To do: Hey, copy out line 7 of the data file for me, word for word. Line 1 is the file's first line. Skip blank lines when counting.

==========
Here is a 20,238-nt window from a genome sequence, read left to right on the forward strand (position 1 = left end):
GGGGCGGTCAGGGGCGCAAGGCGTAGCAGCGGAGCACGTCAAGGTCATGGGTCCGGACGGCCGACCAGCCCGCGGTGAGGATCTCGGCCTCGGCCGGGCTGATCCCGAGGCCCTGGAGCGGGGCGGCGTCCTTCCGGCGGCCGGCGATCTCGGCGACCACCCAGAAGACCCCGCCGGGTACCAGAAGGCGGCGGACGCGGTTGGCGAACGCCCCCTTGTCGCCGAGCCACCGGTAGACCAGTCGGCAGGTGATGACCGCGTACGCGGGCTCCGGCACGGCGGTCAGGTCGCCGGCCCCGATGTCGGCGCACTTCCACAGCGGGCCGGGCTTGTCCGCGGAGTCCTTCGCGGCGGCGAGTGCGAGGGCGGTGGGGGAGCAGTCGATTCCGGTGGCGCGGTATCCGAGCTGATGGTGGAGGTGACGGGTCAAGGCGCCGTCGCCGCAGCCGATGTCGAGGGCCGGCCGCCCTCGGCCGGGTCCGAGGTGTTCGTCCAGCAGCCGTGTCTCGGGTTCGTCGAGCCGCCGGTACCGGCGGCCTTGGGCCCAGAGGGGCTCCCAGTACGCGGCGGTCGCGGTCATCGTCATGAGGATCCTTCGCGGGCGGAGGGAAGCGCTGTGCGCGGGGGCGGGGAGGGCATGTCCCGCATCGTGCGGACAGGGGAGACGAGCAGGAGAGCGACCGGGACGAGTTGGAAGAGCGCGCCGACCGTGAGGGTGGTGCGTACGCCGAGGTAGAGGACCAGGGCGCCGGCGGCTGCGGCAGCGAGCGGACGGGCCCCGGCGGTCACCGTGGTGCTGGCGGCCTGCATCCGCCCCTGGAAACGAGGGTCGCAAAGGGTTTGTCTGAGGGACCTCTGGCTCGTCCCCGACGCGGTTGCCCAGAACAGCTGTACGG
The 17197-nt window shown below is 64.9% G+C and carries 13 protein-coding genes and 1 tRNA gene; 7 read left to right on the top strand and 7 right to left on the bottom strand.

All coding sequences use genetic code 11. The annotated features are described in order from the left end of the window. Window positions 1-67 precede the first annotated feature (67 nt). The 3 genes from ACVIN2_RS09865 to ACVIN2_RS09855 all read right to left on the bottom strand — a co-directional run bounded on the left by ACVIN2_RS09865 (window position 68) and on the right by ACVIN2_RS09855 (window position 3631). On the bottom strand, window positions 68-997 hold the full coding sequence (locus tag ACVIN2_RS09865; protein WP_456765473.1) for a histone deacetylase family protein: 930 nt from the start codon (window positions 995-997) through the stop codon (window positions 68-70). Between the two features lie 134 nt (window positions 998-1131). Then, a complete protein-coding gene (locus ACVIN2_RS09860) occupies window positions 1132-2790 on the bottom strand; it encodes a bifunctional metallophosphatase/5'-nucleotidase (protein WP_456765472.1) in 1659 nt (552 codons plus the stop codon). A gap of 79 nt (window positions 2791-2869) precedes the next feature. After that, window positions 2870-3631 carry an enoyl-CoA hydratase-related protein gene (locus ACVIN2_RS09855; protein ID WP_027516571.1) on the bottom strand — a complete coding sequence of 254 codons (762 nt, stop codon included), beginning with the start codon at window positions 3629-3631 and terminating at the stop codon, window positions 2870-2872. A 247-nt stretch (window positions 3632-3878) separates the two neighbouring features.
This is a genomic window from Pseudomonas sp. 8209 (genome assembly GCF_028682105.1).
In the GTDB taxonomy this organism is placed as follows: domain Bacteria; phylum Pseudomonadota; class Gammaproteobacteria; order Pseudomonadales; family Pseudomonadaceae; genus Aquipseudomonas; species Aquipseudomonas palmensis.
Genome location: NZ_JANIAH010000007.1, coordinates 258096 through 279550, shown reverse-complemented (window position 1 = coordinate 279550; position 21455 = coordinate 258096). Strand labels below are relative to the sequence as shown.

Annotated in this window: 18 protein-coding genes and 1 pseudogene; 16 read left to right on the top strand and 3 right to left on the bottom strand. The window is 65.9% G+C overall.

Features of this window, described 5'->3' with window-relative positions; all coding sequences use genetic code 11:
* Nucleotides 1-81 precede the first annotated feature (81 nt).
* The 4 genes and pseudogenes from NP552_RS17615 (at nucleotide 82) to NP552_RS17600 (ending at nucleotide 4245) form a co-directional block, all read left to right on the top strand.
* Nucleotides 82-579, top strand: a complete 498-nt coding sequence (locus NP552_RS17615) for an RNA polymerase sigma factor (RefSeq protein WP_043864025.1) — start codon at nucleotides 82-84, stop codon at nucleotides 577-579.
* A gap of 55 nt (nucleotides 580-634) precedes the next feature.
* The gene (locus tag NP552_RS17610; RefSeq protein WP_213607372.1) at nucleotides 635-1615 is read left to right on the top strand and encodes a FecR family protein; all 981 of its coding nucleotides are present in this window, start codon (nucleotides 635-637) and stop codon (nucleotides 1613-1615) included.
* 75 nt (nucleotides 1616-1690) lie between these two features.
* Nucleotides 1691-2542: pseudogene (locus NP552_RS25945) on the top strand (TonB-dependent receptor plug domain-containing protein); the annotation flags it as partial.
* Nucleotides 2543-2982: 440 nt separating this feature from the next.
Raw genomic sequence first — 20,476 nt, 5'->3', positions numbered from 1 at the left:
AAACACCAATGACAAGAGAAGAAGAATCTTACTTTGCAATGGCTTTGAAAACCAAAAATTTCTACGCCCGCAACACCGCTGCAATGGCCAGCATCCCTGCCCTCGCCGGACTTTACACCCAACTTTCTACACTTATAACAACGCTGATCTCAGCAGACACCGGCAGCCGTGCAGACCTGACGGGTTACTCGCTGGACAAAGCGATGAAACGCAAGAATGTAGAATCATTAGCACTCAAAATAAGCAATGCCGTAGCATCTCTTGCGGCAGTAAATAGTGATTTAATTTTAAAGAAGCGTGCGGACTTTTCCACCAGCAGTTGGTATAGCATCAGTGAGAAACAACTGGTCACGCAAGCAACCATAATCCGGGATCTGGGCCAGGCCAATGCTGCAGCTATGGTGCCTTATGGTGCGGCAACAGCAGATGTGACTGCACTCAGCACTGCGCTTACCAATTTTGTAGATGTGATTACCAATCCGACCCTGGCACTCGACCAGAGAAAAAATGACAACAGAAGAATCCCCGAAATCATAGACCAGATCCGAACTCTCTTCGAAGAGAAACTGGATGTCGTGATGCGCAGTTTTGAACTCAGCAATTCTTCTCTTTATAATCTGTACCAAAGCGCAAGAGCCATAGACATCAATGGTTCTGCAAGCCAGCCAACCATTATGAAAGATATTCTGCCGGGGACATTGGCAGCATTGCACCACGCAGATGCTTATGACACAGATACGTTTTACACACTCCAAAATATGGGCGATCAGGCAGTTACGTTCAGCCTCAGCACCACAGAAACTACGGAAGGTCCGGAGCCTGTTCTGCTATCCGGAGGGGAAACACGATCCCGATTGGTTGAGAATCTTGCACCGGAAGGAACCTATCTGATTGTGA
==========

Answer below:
Genome location: NZ_JANIAH010000007.1, coordinates 258096 through 279550, shown reverse-complemented (window position 1 = coordinate 279550; position 21455 = coordinate 258096). Strand labels below are relative to the sequence as shown.